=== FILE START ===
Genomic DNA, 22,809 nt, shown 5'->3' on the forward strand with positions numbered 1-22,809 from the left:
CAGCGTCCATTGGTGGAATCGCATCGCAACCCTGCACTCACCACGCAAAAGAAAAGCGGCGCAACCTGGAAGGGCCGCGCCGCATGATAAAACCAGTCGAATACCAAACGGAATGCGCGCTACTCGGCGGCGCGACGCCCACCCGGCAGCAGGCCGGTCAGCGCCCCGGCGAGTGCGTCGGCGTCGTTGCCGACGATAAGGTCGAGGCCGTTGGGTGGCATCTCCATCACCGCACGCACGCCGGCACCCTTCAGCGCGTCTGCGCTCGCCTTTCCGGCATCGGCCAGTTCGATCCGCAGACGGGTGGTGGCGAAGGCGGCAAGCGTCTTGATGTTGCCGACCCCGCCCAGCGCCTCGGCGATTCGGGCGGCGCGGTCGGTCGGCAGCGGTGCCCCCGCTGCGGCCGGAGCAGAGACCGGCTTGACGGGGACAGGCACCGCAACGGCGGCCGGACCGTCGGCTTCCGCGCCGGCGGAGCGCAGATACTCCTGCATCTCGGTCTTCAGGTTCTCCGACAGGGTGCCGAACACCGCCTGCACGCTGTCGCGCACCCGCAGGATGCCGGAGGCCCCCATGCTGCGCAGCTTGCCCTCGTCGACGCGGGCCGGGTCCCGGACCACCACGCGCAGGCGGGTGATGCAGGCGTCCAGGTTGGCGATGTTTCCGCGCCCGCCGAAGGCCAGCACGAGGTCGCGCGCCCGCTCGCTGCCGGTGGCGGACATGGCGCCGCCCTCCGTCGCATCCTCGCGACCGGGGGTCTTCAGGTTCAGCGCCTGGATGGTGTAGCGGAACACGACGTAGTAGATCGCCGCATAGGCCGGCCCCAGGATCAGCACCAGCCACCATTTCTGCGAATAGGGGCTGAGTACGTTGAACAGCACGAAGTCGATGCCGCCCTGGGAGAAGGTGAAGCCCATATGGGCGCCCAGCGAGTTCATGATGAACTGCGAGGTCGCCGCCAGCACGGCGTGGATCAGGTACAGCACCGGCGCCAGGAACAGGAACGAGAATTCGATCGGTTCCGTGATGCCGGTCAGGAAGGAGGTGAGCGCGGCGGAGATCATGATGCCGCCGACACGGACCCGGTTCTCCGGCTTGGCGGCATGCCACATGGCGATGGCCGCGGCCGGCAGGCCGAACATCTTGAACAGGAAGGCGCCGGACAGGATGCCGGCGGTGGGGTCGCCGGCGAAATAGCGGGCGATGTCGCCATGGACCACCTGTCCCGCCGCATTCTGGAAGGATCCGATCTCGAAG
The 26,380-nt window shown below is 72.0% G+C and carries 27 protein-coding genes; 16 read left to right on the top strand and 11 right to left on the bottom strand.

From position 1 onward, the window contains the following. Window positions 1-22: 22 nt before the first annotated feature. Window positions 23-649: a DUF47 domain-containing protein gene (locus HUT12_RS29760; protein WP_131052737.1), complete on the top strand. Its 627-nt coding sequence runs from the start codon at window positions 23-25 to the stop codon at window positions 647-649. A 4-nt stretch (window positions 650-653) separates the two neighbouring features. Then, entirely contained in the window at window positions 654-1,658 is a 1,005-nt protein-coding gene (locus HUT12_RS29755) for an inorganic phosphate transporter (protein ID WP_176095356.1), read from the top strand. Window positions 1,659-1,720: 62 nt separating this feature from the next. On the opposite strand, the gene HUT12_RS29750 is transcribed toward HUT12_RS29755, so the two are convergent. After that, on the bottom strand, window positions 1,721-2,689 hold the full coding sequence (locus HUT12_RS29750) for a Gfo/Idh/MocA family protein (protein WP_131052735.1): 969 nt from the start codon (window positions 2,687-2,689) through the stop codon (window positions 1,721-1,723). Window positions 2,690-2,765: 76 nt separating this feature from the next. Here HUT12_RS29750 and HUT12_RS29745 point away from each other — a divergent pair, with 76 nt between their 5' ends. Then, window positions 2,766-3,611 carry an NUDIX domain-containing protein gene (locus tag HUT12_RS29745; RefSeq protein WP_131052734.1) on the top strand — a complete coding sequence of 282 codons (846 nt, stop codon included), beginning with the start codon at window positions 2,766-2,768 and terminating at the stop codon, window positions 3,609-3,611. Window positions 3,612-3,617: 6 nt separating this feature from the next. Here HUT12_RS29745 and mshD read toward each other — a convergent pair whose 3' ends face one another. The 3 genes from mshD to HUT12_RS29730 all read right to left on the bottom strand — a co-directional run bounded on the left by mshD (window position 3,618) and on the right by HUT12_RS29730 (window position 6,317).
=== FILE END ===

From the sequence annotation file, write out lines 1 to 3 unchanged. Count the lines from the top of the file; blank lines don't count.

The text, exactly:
Genomic DNA, 22,809 nt, shown 5'->3' on the forward strand with positions numbered 1-22,809 from the left:
CAGCGTCCATTGGTGGAATCGCATCGCAACCCTGCACTCACCACGCAAAAGAAAAGCGGCGCAACCTGGAAGGGCCGCGCCGCATGATAAAACCAGTCGAATACCAAACGGAATGCGCGCTACTCGGCGGCGCGACGCCCACCCGGCAGCAGGCCGGTCAGCGCCCCGGCGAGTGCGTCGGCGTCGTTGCCGACGATAAGGTCGAGGCCGTTGGGTGGCATCTCCATCACCGCACGCACGCCGGCACCCTTCAGCGCGTCTGCGCTCGCCTTTCCGGCATCGGCCAGTTCGATCCGCAGACGGGTGGTGGCGAAGGCGGCAAGCGTCTTGATGTTGCCGACCCCGCCCAGCGCCTCGGCGATTCGGGCGGCGCGGTCGGTCGGCAGCGGTGCCCCCGCTGCGGCCGGAGCAGAGACCGGCTTGACGGGGACAGGCACCGCAACGGCGGCCGGACCGTCGGCTTCCGCGCCGGCGGAGCGCAGATACTCCTGCATCTCGGTCTTCAGGTTCTCCGACAGGGTGCCGAACACCGCCTGCACGCTGTCGCGCACCCGCAGGATGCCGGAGGCCCCCATGCTGCGCAGCTTGCCCTCGTCGACGCGGGCCGGGTCCCGGACCACCACGCGCAGGCGGGTGATGCAGGCGTCCAGGTTGGCGATGTTTCCGCGCCCGCCGAAGGCCAGCACGAGGTCGCGCGCCCGCTCGCTGCCGGTGGCGGACATGGCGCCGCCCTCCGTCGCATCCTCGCGACCGGGGGTCTTCAGGTTCAGCGCCTGGATGGTGTAGCGGAACACGACGTAGTAGATCGCCGCATAGGCCGGCCCCAGGATCAGCACCAGCCACCATTTCTGCGAATAGGGGCTGAGTACGTTGAACAGCACGAAGTCGATGCCGCCCTGGGAGAAGGTGAAGCCCATATGGGCGCCCAGCGAGTTCATGATGAACTGCGAGGTCGCCGCCAGCACGGCGTGGATCAGGTACAGCACCGGCGCCAGGAACAGGAACGAGAATTCGATCGGTTCCGTGATGCCGGTCAGGAAGGAGGTGAGCGCGGCGGAGATCATGATGCCGCCGACACGGACCCGGTTCTCCGGCTTGGCGGCATGCCACATGGCGATGGCCGCGGCCGGCAGGCCGAACATCTTGAACAGGAAGGCGCCGGACAGGATGCCGGCGGTGGGGTCGCCGGCGAAATAGCGGGCGATGTCGCCATGGACCACCTGTCCCGCCGCATTCTGGAAGGATCCGATCTCGAAG
The 26,380-nt window shown below is 72.0% G+C and carries 27 protein-coding genes; 16 read left to right on the top strand and 11 right to left on the bottom strand.